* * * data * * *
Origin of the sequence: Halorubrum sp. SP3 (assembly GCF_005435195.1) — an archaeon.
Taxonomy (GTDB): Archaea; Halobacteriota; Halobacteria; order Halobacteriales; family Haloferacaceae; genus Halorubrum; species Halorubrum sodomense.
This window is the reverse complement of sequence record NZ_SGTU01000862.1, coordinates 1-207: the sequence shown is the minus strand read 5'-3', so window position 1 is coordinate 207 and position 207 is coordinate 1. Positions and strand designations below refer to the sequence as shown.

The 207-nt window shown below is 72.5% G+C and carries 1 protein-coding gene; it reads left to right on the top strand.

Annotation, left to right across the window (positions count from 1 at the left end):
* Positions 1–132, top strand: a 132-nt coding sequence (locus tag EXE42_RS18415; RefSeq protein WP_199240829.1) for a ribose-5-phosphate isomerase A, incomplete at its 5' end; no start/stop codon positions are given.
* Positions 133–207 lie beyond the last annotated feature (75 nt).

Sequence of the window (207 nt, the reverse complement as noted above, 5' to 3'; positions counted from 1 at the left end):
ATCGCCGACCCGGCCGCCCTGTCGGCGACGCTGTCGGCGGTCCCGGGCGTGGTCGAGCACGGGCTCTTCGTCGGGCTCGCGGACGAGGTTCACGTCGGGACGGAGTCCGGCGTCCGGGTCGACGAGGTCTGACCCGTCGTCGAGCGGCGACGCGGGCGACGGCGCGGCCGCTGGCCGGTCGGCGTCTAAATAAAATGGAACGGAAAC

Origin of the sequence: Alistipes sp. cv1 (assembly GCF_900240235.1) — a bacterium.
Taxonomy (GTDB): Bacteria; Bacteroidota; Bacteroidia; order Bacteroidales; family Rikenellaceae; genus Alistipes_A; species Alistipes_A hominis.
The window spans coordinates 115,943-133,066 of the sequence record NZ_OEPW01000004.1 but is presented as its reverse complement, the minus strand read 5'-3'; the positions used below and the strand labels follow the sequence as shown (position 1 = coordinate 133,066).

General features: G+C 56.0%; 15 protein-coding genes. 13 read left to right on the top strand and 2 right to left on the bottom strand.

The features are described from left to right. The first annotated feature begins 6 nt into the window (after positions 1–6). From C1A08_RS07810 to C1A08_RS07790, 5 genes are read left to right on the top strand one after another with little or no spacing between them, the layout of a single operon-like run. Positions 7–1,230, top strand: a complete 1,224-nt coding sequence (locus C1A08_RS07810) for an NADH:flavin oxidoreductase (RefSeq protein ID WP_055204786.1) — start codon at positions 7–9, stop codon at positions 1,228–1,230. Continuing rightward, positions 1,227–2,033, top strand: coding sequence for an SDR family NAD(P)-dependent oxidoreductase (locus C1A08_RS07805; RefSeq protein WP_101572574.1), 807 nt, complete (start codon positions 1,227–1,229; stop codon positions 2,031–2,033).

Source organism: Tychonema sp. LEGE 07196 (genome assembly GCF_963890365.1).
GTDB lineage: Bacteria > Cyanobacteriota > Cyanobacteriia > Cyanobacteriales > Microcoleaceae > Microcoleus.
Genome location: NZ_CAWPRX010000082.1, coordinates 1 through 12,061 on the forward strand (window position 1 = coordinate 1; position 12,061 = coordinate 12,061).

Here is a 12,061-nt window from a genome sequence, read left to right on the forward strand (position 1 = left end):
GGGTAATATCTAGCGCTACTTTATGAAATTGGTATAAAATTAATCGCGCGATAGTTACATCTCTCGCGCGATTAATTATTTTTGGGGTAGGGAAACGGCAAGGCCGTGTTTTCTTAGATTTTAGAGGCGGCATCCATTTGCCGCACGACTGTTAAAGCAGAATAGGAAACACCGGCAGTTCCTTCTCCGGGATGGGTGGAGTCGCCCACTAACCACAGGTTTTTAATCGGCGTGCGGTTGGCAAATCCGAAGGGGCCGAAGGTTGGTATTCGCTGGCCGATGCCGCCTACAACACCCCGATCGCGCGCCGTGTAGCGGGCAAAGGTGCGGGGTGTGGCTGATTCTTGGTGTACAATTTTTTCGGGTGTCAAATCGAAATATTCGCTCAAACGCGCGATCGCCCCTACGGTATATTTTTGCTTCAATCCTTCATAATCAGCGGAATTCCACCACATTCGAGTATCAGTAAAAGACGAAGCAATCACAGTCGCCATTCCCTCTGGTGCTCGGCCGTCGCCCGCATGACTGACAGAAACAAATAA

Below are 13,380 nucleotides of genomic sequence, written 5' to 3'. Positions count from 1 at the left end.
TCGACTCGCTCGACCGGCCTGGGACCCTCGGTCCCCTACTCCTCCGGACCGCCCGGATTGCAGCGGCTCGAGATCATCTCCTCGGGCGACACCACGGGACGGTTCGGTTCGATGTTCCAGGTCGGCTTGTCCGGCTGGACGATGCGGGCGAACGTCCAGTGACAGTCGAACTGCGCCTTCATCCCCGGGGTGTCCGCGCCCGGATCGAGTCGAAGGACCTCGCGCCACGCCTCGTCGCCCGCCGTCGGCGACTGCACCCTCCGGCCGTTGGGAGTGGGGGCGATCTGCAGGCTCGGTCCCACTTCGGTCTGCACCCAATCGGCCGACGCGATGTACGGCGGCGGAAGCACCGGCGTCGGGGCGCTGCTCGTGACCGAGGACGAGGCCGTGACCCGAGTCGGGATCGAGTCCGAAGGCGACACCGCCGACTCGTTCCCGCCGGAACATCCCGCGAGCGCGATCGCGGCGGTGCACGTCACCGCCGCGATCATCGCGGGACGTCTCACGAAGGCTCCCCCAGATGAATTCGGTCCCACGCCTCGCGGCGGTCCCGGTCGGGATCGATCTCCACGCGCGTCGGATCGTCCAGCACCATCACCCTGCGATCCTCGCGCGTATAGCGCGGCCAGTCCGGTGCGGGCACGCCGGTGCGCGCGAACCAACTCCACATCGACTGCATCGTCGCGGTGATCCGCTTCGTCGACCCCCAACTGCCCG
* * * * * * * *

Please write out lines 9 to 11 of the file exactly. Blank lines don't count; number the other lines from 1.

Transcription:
ATCGCCGACCCGGCCGCCCTGTCGGCGACGCTGTCGGCGGTCCCGGGCGTGGTCGAGCACGGGCTCTTCGTCGGGCTCGCGGACGAGGTTCACGTCGGGACGGAGTCCGGCGTCCGGGTCGACGAGGTCTGACCCGTCGTCGAGCGGCGACGCGGGCGACGGCGCGGCCGCTGGCCGGTCGGCGTCTAAATAAAATGGAACGGAAAC

Origin of the sequence: Alistipes sp. cv1 (assembly GCF_900240235.1) — a bacterium.
Taxonomy (GTDB): Bacteria; Bacteroidota; Bacteroidia; order Bacteroidales; family Rikenellaceae; genus Alistipes_A; species Alistipes_A hominis.